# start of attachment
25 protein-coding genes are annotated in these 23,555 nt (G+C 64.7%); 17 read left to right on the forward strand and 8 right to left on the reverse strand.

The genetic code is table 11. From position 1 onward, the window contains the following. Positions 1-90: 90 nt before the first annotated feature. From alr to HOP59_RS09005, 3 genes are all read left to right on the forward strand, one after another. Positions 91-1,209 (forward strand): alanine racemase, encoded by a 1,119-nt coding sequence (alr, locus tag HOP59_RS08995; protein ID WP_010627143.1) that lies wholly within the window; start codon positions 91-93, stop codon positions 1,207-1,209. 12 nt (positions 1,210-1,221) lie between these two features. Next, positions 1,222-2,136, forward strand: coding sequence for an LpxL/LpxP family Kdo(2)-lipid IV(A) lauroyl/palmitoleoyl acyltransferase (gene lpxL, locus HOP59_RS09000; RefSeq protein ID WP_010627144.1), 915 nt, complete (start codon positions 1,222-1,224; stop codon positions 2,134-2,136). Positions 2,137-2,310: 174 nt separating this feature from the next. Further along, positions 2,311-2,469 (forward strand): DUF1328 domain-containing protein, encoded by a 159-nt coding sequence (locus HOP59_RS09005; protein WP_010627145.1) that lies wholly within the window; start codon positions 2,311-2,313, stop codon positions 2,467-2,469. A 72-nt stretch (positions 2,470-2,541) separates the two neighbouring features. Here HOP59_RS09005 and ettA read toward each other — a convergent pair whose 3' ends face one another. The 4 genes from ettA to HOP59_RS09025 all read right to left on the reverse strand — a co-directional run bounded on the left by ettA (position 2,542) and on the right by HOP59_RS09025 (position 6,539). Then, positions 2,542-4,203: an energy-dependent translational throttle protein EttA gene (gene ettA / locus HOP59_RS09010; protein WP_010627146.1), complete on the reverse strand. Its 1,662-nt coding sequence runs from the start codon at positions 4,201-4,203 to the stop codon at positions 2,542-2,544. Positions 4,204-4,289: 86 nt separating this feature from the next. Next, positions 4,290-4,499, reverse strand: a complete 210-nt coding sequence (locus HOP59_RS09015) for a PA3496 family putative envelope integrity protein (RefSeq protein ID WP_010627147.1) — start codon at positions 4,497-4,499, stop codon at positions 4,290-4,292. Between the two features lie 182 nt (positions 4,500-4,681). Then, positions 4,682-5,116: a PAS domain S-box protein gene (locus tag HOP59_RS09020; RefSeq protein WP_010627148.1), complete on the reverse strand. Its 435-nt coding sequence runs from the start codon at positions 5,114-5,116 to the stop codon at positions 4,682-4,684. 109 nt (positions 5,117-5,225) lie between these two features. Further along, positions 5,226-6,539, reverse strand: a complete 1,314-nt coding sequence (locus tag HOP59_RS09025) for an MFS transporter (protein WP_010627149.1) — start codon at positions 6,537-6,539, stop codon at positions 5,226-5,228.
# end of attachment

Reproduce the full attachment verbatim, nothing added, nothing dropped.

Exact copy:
25 protein-coding genes are annotated in these 23,555 nt (G+C 64.7%); 17 read left to right on the forward strand and 8 right to left on the reverse strand.

The genetic code is table 11. From position 1 onward, the window contains the following. Positions 1-90: 90 nt before the first annotated feature. From alr to HOP59_RS09005, 3 genes are all read left to right on the forward strand, one after another. Positions 91-1,209 (forward strand): alanine racemase, encoded by a 1,119-nt coding sequence (alr, locus tag HOP59_RS08995; protein ID WP_010627143.1) that lies wholly within the window; start codon positions 91-93, stop codon positions 1,207-1,209. 12 nt (positions 1,210-1,221) lie between these two features. Next, positions 1,222-2,136, forward strand: coding sequence for an LpxL/LpxP family Kdo(2)-lipid IV(A) lauroyl/palmitoleoyl acyltransferase (gene lpxL, locus HOP59_RS09000; RefSeq protein ID WP_010627144.1), 915 nt, complete (start codon positions 1,222-1,224; stop codon positions 2,134-2,136). Positions 2,137-2,310: 174 nt separating this feature from the next. Further along, positions 2,311-2,469 (forward strand): DUF1328 domain-containing protein, encoded by a 159-nt coding sequence (locus HOP59_RS09005; protein WP_010627145.1) that lies wholly within the window; start codon positions 2,311-2,313, stop codon positions 2,467-2,469. A 72-nt stretch (positions 2,470-2,541) separates the two neighbouring features. Here HOP59_RS09005 and ettA read toward each other — a convergent pair whose 3' ends face one another. The 4 genes from ettA to HOP59_RS09025 all read right to left on the reverse strand — a co-directional run bounded on the left by ettA (position 2,542) and on the right by HOP59_RS09025 (position 6,539). Then, positions 2,542-4,203: an energy-dependent translational throttle protein EttA gene (gene ettA / locus HOP59_RS09010; protein WP_010627146.1), complete on the reverse strand. Its 1,662-nt coding sequence runs from the start codon at positions 4,201-4,203 to the stop codon at positions 2,542-2,544. Positions 4,204-4,289: 86 nt separating this feature from the next. Next, positions 4,290-4,499, reverse strand: a complete 210-nt coding sequence (locus HOP59_RS09015) for a PA3496 family putative envelope integrity protein (RefSeq protein ID WP_010627147.1) — start codon at positions 4,497-4,499, stop codon at positions 4,290-4,292. Between the two features lie 182 nt (positions 4,500-4,681). Then, positions 4,682-5,116: a PAS domain S-box protein gene (locus tag HOP59_RS09020; RefSeq protein WP_010627148.1), complete on the reverse strand. Its 435-nt coding sequence runs from the start codon at positions 5,114-5,116 to the stop codon at positions 4,682-4,684. 109 nt (positions 5,117-5,225) lie between these two features. Further along, positions 5,226-6,539, reverse strand: a complete 1,314-nt coding sequence (locus tag HOP59_RS09025) for an MFS transporter (protein WP_010627149.1) — start codon at positions 6,537-6,539, stop codon at positions 5,226-5,228.